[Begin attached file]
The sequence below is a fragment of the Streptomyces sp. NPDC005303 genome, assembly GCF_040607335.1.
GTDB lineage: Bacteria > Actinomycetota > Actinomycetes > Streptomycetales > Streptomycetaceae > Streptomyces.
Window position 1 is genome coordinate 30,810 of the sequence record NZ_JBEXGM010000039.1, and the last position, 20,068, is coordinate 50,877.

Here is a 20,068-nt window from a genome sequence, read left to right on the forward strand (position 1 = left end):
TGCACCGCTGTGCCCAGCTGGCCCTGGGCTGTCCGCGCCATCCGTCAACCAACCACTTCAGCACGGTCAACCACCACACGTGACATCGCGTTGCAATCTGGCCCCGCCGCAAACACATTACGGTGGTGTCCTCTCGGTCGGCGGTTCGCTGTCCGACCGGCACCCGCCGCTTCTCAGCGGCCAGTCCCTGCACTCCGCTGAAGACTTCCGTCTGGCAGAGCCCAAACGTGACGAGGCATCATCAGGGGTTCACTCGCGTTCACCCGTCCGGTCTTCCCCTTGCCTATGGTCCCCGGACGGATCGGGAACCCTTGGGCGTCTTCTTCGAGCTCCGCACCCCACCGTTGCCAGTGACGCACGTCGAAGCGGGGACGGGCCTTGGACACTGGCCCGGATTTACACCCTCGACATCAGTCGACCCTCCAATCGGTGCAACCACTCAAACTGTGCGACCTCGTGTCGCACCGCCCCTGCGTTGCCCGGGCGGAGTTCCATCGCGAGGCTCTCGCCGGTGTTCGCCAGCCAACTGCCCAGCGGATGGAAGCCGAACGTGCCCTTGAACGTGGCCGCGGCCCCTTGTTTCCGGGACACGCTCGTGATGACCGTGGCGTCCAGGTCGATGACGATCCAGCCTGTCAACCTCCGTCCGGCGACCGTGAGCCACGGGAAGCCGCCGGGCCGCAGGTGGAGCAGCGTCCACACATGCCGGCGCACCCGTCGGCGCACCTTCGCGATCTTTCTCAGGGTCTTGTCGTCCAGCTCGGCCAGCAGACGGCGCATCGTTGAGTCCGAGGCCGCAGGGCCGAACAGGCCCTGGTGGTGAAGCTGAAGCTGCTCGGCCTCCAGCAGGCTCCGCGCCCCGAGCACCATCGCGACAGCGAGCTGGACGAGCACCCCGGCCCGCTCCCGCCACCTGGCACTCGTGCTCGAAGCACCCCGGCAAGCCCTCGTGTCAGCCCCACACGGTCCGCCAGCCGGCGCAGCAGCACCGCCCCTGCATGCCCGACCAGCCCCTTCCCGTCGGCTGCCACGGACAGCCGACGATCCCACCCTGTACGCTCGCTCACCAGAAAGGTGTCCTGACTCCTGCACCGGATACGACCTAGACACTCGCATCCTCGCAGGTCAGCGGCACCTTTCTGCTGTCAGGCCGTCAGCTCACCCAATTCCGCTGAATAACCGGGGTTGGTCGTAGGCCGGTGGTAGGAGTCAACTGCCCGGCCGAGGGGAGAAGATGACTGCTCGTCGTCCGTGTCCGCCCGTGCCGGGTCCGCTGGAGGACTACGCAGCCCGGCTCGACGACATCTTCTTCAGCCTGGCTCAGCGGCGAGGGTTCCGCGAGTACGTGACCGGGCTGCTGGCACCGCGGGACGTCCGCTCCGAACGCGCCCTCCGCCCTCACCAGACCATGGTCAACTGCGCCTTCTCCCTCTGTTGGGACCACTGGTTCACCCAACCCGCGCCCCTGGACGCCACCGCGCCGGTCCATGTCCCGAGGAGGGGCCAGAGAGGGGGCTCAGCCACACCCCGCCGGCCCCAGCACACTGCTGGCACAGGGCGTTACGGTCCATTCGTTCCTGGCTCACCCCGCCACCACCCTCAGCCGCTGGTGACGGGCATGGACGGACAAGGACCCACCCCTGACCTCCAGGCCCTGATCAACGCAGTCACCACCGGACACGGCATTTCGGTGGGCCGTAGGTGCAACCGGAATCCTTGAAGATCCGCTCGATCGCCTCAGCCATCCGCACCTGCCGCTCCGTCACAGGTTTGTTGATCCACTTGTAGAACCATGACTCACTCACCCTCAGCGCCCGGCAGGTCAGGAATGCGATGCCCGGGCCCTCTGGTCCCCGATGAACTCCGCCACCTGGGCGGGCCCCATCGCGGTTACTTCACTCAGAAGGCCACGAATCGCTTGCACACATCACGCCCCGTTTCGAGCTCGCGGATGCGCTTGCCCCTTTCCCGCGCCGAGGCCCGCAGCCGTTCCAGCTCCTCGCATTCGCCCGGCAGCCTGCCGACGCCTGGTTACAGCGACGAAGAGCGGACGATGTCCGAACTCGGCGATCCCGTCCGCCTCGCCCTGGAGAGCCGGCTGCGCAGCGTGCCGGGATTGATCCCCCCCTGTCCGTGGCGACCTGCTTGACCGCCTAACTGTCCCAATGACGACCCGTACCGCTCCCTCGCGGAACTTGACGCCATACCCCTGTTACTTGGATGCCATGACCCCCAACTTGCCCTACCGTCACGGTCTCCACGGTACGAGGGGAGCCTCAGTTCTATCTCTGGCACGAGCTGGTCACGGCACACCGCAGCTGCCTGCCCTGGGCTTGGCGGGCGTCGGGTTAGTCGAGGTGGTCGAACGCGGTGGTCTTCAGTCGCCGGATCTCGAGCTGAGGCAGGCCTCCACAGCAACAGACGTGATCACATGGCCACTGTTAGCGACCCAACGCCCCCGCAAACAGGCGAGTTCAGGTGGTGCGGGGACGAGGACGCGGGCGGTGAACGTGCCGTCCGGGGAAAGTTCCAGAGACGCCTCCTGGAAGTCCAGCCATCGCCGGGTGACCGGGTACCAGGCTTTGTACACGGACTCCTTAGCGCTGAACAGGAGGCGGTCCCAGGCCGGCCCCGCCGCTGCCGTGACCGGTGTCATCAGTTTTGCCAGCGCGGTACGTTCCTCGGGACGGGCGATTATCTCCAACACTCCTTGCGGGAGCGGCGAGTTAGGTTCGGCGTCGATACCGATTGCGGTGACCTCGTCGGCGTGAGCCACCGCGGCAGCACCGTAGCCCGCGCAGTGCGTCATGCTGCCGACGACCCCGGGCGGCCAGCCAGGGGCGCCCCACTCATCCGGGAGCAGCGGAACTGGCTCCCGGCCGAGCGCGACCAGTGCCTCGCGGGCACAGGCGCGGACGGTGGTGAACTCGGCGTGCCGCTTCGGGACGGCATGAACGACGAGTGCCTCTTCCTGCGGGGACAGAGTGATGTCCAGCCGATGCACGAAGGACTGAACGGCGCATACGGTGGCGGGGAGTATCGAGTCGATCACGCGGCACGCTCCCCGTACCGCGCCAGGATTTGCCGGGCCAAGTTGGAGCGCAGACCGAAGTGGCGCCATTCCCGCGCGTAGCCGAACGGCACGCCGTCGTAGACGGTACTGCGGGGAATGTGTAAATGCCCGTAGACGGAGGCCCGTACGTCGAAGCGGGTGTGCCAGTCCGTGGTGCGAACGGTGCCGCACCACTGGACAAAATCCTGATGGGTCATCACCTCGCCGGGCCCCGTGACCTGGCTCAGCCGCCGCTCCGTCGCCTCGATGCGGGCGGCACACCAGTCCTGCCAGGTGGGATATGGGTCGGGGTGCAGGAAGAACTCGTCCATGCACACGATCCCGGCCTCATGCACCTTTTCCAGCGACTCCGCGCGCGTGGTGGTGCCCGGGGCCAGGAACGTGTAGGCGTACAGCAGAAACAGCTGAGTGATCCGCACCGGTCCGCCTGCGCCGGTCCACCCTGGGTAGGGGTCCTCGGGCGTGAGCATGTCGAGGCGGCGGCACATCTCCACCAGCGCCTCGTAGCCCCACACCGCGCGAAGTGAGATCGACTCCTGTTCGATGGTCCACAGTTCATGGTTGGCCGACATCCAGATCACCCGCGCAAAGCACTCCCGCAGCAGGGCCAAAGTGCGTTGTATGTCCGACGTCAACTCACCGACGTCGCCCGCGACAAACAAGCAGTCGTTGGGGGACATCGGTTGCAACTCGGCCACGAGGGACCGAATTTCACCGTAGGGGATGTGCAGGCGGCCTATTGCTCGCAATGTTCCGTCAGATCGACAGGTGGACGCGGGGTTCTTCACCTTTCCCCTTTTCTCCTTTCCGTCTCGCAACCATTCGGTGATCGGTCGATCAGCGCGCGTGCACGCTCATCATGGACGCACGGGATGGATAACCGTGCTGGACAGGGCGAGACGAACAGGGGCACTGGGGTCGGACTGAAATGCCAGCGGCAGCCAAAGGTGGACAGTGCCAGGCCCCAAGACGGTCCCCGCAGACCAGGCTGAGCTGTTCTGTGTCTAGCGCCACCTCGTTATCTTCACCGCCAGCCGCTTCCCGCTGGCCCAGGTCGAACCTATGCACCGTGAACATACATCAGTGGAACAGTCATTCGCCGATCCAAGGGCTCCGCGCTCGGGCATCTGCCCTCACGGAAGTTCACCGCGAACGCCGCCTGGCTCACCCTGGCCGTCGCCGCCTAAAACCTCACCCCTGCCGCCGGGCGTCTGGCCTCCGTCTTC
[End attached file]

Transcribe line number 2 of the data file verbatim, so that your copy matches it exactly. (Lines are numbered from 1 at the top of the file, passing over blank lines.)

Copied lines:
GTDB lineage: Bacteria > Actinomycetota > Actinomycetes > Streptomycetales > Streptomycetaceae > Streptomyces.